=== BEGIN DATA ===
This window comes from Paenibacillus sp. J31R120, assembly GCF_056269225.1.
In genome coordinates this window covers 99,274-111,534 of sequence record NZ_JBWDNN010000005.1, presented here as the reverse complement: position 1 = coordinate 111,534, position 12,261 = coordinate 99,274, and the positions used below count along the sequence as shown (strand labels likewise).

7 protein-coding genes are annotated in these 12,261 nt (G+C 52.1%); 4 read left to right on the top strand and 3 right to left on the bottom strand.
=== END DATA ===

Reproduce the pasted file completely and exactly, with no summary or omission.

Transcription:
This window comes from Paenibacillus sp. J31R120, assembly GCF_056269225.1.
In genome coordinates this window covers 99,274-111,534 of sequence record NZ_JBWDNN010000005.1, presented here as the reverse complement: position 1 = coordinate 111,534, position 12,261 = coordinate 99,274, and the positions used below count along the sequence as shown (strand labels likewise).

7 protein-coding genes are annotated in these 12,261 nt (G+C 52.1%); 4 read left to right on the top strand and 3 right to left on the bottom strand.